IN OPPOSITION -visual exposure In contrast to arthroscopic procedures that actually allow better intraarticular view, one would argue that the smaller incision restricts the visibility of surgeons to do the procedure and may lead to complications, particularly malaligned components, poor cement technique, retained cement fragments, skin damage, infection, soft tissue stretching. Marketing advantage of the length of the incision has nothing to do with the magnitude of the surgical procedure; the minimally invasive procedures do not make the operation smaller by shortening the incision. It may increase the trauma to the knee by skin stretching and retracting soft tissues, which often are necessary with MIS. This should be avoided.; Why to be brutal to the soft tissues beneath the small skin incisions as an adequate procedure would have been just by lengthening the incision and having direct full exposure of the bone segments? -instruments Working through a small incision may result in both more pressure on the skin and soft tissues from stronger retraction and more abrasion of the skin edges from reamers, cutting saw, and rasps. These factors may cause more wound complications and infection. Using regular ancillary material is difficult inside the tighter incision. The risk is to badly perform the cuts or position correctly the jigs. Smaller instruments are required and they have their own inbuilt errors: the closer together are the pins on a cutting bloc, the lesser is the stability and the greater the cutting angulation will be leading to malpositionning the implants. -extensor mechanism préservation In midvastus approach , a potential damage to the neural and vascular structures due to the incision in the vastus medialis muscle could not be excluded.

The interval between the main conjoined quadriceps tendon and the vastus medialis is safe and direct and is virtually aneural and avascular. It also is extensile in a standard approach and can be extended as far proximally as necessary to manage any complications that arise. in subvastus arthrotomy, the soft tissues may be damaged by tension and hematoma. This may lead to an irritation of neuromuscular structures located in the joint capsule, the quadriceps, and patella tendon, and thus leads to a delayed recovery from pain. It is possible not to evert the patella and preserve the patella pouch in a standard approach the same as in MIS. -what kind of patient MIS is not for every patient ; To be safe you should exclude Patella baja, prior open surgery, morbid obesity, and a heavily muscled leg.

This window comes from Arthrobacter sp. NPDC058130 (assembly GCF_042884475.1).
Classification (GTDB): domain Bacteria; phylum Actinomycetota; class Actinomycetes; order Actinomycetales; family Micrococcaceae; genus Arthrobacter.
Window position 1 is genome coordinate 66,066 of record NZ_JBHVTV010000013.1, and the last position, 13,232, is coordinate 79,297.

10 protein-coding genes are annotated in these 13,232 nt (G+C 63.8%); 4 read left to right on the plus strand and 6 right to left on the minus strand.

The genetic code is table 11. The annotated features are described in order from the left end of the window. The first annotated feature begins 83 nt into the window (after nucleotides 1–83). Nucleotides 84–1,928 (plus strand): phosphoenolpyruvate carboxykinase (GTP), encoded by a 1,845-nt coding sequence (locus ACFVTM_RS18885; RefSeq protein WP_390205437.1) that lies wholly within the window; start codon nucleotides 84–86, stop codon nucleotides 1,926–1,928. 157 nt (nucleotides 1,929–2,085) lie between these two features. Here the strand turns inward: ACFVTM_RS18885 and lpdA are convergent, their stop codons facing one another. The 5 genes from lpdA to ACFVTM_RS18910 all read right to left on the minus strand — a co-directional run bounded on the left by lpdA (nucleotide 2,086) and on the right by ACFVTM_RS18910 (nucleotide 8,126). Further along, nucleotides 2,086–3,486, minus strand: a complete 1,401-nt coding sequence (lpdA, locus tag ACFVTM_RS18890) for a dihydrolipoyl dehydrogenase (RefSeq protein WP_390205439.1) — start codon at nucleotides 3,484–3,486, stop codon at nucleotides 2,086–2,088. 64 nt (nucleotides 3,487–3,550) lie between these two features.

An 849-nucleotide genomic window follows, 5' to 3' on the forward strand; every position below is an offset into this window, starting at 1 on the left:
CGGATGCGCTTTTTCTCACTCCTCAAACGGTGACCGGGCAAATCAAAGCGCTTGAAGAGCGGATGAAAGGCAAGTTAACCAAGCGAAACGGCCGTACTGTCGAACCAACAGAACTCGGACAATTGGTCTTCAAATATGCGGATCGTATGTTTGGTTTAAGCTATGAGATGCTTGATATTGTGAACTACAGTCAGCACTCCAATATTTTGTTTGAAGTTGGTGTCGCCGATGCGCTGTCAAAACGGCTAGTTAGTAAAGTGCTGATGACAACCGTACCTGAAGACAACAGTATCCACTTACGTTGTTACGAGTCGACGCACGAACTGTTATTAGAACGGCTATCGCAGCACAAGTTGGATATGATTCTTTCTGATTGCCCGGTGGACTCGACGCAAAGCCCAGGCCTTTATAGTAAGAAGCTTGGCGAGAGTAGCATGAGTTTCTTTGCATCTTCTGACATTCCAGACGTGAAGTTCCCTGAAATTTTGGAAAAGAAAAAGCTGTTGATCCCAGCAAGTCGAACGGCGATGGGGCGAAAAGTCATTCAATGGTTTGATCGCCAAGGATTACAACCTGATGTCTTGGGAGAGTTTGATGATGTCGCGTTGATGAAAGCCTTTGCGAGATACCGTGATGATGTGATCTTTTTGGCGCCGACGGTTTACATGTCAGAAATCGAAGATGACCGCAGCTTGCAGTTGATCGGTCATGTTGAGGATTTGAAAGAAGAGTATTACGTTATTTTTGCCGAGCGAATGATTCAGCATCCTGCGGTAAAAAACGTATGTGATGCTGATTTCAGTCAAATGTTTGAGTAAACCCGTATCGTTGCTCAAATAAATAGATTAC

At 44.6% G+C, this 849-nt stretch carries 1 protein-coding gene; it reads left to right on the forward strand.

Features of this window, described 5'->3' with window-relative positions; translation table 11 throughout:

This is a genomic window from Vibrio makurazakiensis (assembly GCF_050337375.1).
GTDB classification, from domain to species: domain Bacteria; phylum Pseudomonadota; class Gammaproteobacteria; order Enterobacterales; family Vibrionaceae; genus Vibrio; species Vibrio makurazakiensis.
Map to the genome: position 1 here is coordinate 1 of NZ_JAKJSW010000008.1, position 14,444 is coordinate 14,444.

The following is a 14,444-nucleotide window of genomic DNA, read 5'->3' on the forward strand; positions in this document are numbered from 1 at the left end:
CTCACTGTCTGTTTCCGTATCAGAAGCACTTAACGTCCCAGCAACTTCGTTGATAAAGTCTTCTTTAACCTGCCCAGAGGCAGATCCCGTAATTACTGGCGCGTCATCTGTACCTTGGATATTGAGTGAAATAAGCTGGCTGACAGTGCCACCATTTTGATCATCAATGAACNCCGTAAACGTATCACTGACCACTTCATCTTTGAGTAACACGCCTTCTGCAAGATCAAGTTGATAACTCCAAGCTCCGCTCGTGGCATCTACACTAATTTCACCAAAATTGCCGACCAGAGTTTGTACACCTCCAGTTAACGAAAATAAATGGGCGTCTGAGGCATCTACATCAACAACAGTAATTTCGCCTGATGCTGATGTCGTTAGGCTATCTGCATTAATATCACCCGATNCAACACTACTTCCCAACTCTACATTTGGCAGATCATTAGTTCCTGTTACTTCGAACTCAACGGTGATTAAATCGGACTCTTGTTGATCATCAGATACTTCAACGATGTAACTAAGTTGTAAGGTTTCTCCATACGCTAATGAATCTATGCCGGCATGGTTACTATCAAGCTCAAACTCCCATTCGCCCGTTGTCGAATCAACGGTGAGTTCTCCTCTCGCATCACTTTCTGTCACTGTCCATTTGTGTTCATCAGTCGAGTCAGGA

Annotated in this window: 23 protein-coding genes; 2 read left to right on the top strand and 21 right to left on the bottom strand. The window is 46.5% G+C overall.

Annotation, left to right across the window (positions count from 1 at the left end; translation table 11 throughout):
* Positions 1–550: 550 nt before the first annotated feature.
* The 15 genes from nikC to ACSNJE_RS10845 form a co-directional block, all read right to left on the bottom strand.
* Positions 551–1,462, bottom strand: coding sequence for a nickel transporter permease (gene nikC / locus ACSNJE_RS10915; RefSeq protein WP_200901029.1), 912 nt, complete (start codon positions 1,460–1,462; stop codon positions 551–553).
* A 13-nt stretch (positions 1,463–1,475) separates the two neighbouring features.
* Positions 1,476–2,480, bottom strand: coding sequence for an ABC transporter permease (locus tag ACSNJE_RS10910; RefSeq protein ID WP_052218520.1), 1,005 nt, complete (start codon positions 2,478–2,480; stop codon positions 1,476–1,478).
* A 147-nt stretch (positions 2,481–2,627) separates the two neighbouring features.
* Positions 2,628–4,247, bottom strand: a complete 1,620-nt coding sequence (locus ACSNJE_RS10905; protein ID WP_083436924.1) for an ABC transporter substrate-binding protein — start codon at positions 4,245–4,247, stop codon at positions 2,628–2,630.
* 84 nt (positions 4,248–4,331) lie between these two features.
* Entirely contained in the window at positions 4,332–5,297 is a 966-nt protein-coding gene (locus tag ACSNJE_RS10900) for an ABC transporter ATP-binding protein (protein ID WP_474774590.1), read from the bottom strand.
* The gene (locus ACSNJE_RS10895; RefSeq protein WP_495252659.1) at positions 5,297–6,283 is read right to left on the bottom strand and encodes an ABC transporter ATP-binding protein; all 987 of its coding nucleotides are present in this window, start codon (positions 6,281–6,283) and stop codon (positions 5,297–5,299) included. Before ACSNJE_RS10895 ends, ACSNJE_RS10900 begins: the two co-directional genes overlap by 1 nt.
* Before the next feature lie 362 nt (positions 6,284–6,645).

-complete management The average operating time may be longer in the smaller limited incision patients as the surgeon checks more often at each steps in a small operative field. Soft tissue balancing and osteophytes removal may become difficult because of limited visualisation leading the surgeon omitting these steps. it may be difficult to place a stemmed tibial component with this limited incision . So, the risk exists in Malaligned components, poor cement technique, retained cement fragments as complications directly related with the MIS approach.

AVERAGE POSITION Common sense dictates that when a surgeon is able to do the same operation through a small incision why shouldn’t it do it ? Accepting the fact that he goal of each operation is to give the best result as possible to the patient, each surgeon should do the best approach required to limit soft-tissue trauma, to manage perfectly the knee, to correctly implant the devices and to improve the appearance of the scar. That’s what we could call L I S A = less incision surgery as Available. MIS is not a goal in itself and has nothing to do with perfection. There is no definitive adequate lenght providing the surgical act is perfect. The MIS surgeon’s club is not yet settled. A knee arthroplasty doesn’t resume to a small approach as it has been demonstrated that a standard approach combined with the protocols of anesthesia, analgesia; and early rehabilitation used in MIS may lead to the same functional results. A surgeon hesitant to use minimal incision techniques can obtain similar early results without changing the surgical procedure.

successes of Knee arthroplasties are caused by many factors: 1. patient selection and preoperative preparation 2. minimal tissue trauma from smaller incisions 3. anesthesia protocols 4. pain management protocols 5. early physical therapy protocols We should add an other factor : the surgeon with his knowledge and pratice. - his ability and confidence in the surgical technique he learnt and uses commonly - his training in performing these operations - his up-to-date formation All may influence the choice of the technique and the final result. Tremendous demonstration of accuracy is for UKA

Standard approach

Standard approach

versus

versus

Less Invasive Surgery in Uni K A

Less Invasive Surgery in T K A